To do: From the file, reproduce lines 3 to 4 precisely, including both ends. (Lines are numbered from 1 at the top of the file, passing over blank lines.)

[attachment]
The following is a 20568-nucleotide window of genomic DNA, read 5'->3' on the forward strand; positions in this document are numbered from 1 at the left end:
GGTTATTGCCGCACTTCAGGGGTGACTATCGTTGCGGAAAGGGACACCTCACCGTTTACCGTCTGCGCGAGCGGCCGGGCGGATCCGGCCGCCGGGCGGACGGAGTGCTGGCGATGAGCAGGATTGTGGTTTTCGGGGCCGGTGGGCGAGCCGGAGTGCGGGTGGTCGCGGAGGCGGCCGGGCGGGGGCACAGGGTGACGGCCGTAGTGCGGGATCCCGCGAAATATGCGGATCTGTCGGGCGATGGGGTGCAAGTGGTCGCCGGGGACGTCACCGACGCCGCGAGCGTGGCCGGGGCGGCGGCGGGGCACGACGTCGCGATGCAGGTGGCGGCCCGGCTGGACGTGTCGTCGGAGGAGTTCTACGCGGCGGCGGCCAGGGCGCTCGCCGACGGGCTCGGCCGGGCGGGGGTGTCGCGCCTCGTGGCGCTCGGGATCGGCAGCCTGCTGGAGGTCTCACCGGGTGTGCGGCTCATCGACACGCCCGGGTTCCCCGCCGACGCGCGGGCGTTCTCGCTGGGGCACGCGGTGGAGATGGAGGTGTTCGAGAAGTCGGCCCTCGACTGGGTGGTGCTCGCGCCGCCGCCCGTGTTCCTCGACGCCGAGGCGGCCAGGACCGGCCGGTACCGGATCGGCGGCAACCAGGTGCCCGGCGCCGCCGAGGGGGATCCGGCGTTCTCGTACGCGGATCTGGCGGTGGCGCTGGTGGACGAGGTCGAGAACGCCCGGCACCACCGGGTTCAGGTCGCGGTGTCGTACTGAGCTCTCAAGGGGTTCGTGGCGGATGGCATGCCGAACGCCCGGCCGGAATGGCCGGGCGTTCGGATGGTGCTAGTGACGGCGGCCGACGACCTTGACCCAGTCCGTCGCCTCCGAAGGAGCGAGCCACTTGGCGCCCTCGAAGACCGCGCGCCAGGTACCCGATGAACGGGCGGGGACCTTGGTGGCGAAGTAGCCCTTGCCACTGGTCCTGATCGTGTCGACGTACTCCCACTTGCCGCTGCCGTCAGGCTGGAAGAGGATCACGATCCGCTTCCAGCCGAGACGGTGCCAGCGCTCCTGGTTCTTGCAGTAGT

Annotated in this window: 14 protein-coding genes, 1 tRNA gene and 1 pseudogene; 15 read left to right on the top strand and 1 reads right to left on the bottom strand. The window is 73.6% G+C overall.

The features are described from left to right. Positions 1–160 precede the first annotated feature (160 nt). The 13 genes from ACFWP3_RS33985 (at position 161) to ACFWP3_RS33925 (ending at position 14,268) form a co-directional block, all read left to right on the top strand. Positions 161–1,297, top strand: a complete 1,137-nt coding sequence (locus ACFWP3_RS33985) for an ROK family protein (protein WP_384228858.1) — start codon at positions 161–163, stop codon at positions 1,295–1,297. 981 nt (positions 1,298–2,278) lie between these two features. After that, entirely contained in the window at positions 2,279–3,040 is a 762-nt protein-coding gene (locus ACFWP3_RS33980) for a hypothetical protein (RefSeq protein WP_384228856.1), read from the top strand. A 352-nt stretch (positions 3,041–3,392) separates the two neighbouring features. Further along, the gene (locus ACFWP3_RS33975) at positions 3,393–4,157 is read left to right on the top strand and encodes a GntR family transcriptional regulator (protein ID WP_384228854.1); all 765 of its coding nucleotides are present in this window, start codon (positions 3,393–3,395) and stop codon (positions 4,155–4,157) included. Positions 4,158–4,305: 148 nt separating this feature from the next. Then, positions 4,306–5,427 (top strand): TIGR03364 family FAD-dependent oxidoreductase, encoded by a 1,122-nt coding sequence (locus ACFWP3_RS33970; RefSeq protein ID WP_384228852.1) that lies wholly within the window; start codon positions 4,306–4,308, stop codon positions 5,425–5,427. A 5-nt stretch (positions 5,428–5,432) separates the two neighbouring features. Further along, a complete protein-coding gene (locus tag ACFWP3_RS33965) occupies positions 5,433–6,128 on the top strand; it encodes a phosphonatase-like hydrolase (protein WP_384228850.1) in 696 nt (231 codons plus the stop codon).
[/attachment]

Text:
Annotated in this window: 14 protein-coding genes, 1 tRNA gene and 1 pseudogene; 15 read left to right on the top strand and 1 reads right to left on the bottom strand. The window is 73.6% G+C overall.

The features are described from left to right. Positions 1–160 precede the first annotated feature (160 nt). The 13 genes from ACFWP3_RS33985 (at position 161) to ACFWP3_RS33925 (ending at position 14,268) form a co-directional block, all read left to right on the top strand. Positions 161–1,297, top strand: a complete 1,137-nt coding sequence (locus ACFWP3_RS33985) for an ROK family protein (protein WP_384228858.1) — start codon at positions 161–163, stop codon at positions 1,295–1,297. 981 nt (positions 1,298–2,278) lie between these two features. After that, entirely contained in the window at positions 2,279–3,040 is a 762-nt protein-coding gene (locus ACFWP3_RS33980) for a hypothetical protein (RefSeq protein WP_384228856.1), read from the top strand. A 352-nt stretch (positions 3,041–3,392) separates the two neighbouring features. Further along, the gene (locus ACFWP3_RS33975) at positions 3,393–4,157 is read left to right on the top strand and encodes a GntR family transcriptional regulator (protein ID WP_384228854.1); all 765 of its coding nucleotides are present in this window, start codon (positions 3,393–3,395) and stop codon (positions 4,155–4,157) included. Positions 4,158–4,305: 148 nt separating this feature from the next. Then, positions 4,306–5,427 (top strand): TIGR03364 family FAD-dependent oxidoreductase, encoded by a 1,122-nt coding sequence (locus ACFWP3_RS33970; RefSeq protein ID WP_384228852.1) that lies wholly within the window; start codon positions 4,306–4,308, stop codon positions 5,425–5,427. A 5-nt stretch (positions 5,428–5,432) separates the two neighbouring features. Further along, a complete protein-coding gene (locus tag ACFWP3_RS33965) occupies positions 5,433–6,128 on the top strand; it encodes a phosphonatase-like hydrolase (protein WP_384228850.1) in 696 nt (231 codons plus the stop codon).